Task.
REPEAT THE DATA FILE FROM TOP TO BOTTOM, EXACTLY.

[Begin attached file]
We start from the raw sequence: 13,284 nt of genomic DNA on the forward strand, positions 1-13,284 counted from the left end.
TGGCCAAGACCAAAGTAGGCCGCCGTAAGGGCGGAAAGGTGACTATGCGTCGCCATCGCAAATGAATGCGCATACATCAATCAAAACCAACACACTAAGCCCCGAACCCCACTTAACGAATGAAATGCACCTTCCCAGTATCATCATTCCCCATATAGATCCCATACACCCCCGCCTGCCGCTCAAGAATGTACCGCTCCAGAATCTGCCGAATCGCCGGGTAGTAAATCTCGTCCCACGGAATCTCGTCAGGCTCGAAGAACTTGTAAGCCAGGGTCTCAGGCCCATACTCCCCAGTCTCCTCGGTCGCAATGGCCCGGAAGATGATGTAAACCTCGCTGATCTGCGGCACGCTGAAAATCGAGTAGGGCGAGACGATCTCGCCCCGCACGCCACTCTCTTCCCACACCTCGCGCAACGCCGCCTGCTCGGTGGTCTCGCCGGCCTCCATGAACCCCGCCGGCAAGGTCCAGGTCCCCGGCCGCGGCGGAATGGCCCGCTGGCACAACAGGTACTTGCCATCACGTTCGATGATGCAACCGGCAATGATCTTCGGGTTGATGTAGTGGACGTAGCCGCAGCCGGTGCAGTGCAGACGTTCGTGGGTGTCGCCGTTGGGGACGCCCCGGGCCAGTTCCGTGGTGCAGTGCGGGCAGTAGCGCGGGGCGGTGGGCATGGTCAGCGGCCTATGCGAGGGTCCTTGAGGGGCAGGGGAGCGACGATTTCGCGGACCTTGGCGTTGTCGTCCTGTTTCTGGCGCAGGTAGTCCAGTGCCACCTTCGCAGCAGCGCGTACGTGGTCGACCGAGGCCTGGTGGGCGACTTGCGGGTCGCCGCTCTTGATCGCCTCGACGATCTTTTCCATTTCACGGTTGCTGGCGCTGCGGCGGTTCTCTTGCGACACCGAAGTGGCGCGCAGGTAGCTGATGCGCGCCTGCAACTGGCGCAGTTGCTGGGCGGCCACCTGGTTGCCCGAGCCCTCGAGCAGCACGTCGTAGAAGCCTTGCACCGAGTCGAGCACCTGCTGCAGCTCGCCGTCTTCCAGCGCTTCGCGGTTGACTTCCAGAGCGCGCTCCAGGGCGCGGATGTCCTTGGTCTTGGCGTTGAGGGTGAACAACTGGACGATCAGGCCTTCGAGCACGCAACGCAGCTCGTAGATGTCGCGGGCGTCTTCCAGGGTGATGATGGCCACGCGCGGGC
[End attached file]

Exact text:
We start from the raw sequence: 13,284 nt of genomic DNA on the forward strand, positions 1-13,284 counted from the left end.
TGGCCAAGACCAAAGTAGGCCGCCGTAAGGGCGGAAAGGTGACTATGCGTCGCCATCGCAAATGAATGCGCATACATCAATCAAAACCAACACACTAAGCCCCGAACCCCACTTAACGAATGAAATGCACCTTCCCAGTATCATCATTCCCCATATAGATCCCATACACCCCCGCCTGCCGCTCAAGAATGTACCGCTCCAGAATCTGCCGAATCGCCGGGTAGTAAATCTCGTCCCACGGAATCTCGTCAGGCTCGAAGAACTTGTAAGCCAGGGTCTCAGGCCCATACTCCCCAGTCTCCTCGGTCGCAATGGCCCGGAAGATGATGTAAACCTCGCTGATCTGCGGCACGCTGAAAATCGAGTAGGGCGAGACGATCTCGCCCCGCACGCCACTCTCTTCCCACACCTCGCGCAACGCCGCCTGCTCGGTGGTCTCGCCGGCCTCCATGAACCCCGCCGGCAAGGTCCAGGTCCCCGGCCGCGGCGGAATGGCCCGCTGGCACAACAGGTACTTGCCATCACGTTCGATGATGCAACCGGCAATGATCTTCGGGTTGATGTAGTGGACGTAGCCGCAGCCGGTGCAGTGCAGACGTTCGTGGGTGTCGCCGTTGGGGACGCCCCGGGCCAGTTCCGTGGTGCAGTGCGGGCAGTAGCGCGGGGCGGTGGGCATGGTCAGCGGCCTATGCGAGGGTCCTTGAGGGGCAGGGGAGCGACGATTTCGCGGACCTTGGCGTTGTCGTCCTGTTTCTGGCGCAGGTAGTCCAGTGCCACCTTCGCAGCAGCGCGTACGTGGTCGACCGAGGCCTGGTGGGCGACTTGCGGGTCGCCGCTCTTGATCGCCTCGACGATCTTTTCCATTTCACGGTTGCTGGCGCTGCGGCGGTTCTCTTGCGACACCGAAGTGGCGCGCAGGTAGCTGATGCGCGCCTGCAACTGGCGCAGTTGCTGGGCGGCCACCTGGTTGCCCGAGCCCTCGAGCAGCACGTCGTAGAAGCCTTGCACCGAGTCGAGCACCTGCTGCAGCTCGCCGTCTTCCAGCGCTTCGCGGTTGACTTCCAGAGCGCGCTCCAGGGCGCGGATGTCCTTGGTCTTGGCGTTGAGGGTGAACAACTGGACGATCAGGCCTTCGAGCACGCAACGCAGCTCGTAGATGTCGCGGGCGTCTTCCAGGGTGATGATGGCCACGCGCGGGC